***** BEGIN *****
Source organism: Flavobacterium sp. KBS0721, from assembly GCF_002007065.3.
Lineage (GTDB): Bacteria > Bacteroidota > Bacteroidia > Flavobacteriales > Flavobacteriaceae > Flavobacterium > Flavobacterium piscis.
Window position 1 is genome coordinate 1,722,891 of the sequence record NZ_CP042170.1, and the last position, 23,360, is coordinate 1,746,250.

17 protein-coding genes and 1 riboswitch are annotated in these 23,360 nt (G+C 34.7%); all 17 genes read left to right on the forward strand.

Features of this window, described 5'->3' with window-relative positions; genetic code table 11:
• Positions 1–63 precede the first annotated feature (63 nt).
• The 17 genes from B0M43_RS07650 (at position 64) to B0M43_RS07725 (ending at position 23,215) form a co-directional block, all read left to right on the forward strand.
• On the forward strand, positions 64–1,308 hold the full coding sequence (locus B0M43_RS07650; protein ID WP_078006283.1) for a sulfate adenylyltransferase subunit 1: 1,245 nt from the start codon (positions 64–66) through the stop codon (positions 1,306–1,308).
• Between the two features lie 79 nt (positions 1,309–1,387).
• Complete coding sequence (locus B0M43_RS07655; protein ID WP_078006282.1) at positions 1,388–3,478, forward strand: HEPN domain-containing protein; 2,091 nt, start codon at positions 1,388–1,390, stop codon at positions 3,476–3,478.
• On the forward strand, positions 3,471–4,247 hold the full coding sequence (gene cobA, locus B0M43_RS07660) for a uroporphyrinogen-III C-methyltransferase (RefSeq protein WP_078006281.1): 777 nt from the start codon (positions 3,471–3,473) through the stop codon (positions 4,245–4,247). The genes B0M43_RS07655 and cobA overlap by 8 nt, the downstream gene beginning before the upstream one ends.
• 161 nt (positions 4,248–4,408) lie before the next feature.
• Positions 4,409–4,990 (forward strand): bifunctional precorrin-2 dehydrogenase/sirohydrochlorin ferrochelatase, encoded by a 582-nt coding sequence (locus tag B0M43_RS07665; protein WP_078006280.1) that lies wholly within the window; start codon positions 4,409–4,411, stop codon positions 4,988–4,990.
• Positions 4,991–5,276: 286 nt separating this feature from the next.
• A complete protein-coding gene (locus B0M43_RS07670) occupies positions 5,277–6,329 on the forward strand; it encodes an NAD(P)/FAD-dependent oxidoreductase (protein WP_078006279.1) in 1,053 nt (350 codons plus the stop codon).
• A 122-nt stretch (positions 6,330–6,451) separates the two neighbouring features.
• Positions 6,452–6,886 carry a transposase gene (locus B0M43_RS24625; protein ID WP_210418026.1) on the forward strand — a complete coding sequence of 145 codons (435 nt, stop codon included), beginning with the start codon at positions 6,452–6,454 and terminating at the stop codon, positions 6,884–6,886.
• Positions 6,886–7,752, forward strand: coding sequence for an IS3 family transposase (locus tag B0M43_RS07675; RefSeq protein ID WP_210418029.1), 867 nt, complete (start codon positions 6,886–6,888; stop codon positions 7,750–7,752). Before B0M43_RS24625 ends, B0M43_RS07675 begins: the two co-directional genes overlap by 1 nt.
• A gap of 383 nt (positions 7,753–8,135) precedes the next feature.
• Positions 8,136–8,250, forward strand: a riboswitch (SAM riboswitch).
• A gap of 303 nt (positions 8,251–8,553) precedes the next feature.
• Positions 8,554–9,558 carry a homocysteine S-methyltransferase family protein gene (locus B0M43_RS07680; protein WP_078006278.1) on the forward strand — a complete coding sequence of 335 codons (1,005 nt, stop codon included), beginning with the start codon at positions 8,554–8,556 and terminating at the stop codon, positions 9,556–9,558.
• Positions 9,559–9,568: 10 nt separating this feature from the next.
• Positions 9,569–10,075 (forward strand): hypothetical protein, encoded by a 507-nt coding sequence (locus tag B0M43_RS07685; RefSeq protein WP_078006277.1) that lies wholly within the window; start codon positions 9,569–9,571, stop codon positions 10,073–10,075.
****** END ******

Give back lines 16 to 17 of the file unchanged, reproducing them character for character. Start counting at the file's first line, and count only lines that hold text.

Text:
• A 122-nt stretch (positions 6,330–6,451) separates the two neighbouring features.
• Positions 6,452–6,886 carry a transposase gene (locus B0M43_RS24625; protein ID WP_210418026.1) on the forward strand — a complete coding sequence of 145 codons (435 nt, stop codon included), beginning with the start codon at positions 6,452–6,454 and terminating at the stop codon, positions 6,884–6,886.